Living in a city that is very rich in culture and history while enjoying some of the 300 annual hours of sunshine on the beach – surely that must be a dream? At ESIC Valencia, the dream can become a reality.
Spain is the Number 1 holiday destination for Germans, not least due to its coastlines and mountain ranges, the Mediterranean climate and the mix of the traditional and the modern. Gazpacho, good wine, paella, tortilla, tapas and cold beer are other plus points. Other things we associate with the Kingdom of Spain include hiking in the Pyrenees, bathing in the Mediterranean, surfing in the Atlantic, siesta and fiesta as well as the scent of pines. The Spanish are known for their zest for life and their relaxed approach, and they enjoy the highest average life expectancy in Europe. Time moves at a different pace in Spain, where people live more in the moment. Coming from Germany, it can take a while to get used to this different understanding of time – and in particular of punctuality. And while the Spanish eat lunch “as late as” around 2 p.m., it is not unusual for them to have dinner at 10 p.m.
Around 800,000 people live in the port city of Valencia, which is situated on the banks of the Turia. The city was founded in 138 BC and boasts a combination of avant-garde, culture and Mediterranean flair. It is in constant flux between urban renewal and preserving the historical buildings. The most beautiful of these include the Llotja de la Seda (Silk Exchange market), Valencia Cathedral, the bull ring as well as the Palace of the Marqués de Dos Aguas. The City of Arts and Sciences (Ciudad de las Artes y de las Ciencias) is also an impressive modern emblem of the city of Valencia. In addition to a large number of museums, the city offers lots of sporting options, with water sports topping the bill thanks to the city’s location. Alongside sailing, water skiing and surfing, soccer, American football, tennis, running and golf are all on offer. The Mediterranean climate ensures 300 days of sunshine per year, and ideally you can spend those on one of the three beaches. The annual “Fallas” festival is a special spectacle to mark the beginning of spring in Spain. There are processions and fireworks, and the festival culminates in the burning of effigies made from papier-mâché. You should definitely take the opportunity to try traditional paella valenciana, which is prepared using beans, chicken and rabbit. By the way, Valencia was given the title of Spain’s biggest party capital in the 1980s, but ‘unfortunately’ this phase came to an end again in the 1990s. Nevertheless, Valencia is still a very lively place, with lots of options for going out. It is also a true Erasmus city. Every day, you can take part in an activity from the programme – from salsa courses to trips and various parties.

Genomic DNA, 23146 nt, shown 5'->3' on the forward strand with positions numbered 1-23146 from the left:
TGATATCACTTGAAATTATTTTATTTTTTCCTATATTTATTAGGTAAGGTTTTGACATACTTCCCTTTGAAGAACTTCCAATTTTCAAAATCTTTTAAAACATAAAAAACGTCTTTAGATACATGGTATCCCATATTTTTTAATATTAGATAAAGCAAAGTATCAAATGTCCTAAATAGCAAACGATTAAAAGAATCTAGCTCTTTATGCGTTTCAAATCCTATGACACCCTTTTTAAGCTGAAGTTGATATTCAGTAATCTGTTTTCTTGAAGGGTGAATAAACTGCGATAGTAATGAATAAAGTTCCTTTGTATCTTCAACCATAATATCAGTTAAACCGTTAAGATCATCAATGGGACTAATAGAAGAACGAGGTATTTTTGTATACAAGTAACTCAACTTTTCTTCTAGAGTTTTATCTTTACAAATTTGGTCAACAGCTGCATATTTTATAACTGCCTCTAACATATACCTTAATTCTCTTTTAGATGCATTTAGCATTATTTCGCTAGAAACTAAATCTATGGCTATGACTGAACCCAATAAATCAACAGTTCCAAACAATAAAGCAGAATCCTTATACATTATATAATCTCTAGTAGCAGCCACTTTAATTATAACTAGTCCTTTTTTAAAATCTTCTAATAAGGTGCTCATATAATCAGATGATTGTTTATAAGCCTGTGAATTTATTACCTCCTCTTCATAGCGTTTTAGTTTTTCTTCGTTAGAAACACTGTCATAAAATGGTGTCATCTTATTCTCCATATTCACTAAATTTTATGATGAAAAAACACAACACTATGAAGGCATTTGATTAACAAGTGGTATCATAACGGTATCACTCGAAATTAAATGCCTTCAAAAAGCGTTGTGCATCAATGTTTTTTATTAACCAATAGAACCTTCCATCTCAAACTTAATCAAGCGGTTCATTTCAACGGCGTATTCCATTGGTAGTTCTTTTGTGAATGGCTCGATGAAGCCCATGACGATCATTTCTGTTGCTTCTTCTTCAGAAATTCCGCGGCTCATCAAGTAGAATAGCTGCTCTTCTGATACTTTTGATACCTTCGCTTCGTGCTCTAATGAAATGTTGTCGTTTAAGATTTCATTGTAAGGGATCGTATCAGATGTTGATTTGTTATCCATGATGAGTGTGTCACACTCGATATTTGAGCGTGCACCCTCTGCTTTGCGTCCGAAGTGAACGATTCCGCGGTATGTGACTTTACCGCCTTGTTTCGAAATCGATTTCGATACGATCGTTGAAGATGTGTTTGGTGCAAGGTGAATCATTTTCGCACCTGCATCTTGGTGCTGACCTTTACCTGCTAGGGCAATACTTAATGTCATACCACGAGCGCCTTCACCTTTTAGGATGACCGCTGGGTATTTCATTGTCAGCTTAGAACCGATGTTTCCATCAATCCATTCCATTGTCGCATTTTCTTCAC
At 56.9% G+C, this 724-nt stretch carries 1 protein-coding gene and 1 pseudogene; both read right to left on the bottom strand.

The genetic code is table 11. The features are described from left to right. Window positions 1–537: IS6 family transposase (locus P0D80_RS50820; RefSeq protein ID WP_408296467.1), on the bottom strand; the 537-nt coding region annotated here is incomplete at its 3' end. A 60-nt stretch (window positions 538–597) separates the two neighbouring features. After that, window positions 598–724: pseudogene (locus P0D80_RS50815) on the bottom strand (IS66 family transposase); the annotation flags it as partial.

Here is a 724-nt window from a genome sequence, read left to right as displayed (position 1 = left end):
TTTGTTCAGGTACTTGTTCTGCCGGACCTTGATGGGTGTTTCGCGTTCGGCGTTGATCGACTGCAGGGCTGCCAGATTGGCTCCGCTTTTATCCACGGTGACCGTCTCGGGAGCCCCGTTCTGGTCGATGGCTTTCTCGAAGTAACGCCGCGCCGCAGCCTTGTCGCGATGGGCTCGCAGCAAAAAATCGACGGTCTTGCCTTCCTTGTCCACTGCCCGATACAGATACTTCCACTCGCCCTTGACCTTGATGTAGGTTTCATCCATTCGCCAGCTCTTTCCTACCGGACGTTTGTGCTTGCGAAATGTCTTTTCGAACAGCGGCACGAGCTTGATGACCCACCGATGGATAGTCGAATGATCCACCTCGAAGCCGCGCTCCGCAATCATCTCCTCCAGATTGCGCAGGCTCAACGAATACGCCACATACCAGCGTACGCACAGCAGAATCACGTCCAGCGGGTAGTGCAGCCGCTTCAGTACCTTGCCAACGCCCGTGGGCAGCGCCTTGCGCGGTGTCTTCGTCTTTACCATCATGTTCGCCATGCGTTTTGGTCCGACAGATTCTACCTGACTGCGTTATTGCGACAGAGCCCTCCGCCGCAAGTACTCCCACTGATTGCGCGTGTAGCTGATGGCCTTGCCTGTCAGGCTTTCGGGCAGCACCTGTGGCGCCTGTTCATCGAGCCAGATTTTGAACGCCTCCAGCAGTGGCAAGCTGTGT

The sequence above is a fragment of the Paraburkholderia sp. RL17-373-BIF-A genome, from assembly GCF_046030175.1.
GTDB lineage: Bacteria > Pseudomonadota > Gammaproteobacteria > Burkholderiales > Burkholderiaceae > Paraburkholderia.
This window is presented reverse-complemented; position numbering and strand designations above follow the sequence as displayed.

With in excess of 40,000 students, a 51-year history, lecturers with excellent academic qualifications and eleven locations in Spain and Brazil, ESIC offers an outstanding opportunity for obtaining a high-quality university qualification. All of the study programmes have an international gearing and include practical exercises. Many of the courses are offered in English. Most of the professors also work in industry, thus ensuring that the teaching is highly practical. In recent years, various media around the world have recognised the quality of ESIC, ranking it amongst the best business and marketing schools. Here are just some of those: In 2011, ESIC was the only European university to feature in the Top 20 Business Schools as selected by the renowned Business Week. In 2014, Américana Economía rated ESIC at Number 12 in the world’s best business schools. This was followed in 2015 by Merco Talent awarding ESIC the title of best business school in its sector in Spain, while in 2016, CNN Expansión Mexico rated the MBA as one of the best in the world. Erasmus students are greeted with a Welcome & Orientation Day. It is possible to choose your courses so that you are integrated in a class (like at HSBA), making it easier to get to know the Spanish students and to learn Spanish. By the way, many of the courses do not take place until the afternoon. While most of the courses on the small but modern campus in Valencia are in Spanish, the number of courses held in English is increasingly rapidly. But you can attend a Spanish language course for support. Classes depend on active participation by the students, and this is included in the grade (along with attendance). By the way, the beach is only around a half-hour walk from campus!
There are student halls on the university campus (http://www.residenciauniversitariasfj.es/) that cost upward of EUR 759 per month including all meals and a weekly change of bed linen and towels. It may also be worthwhile looking for a room in shared accommodation (for example at http://erasmusu.com/es or http://www.aluni.net/es/). Many students live in the Benimaclet neighbourhood, for example, which has good transport links to the university. The residential areas around Calle Campoamore also come recommended.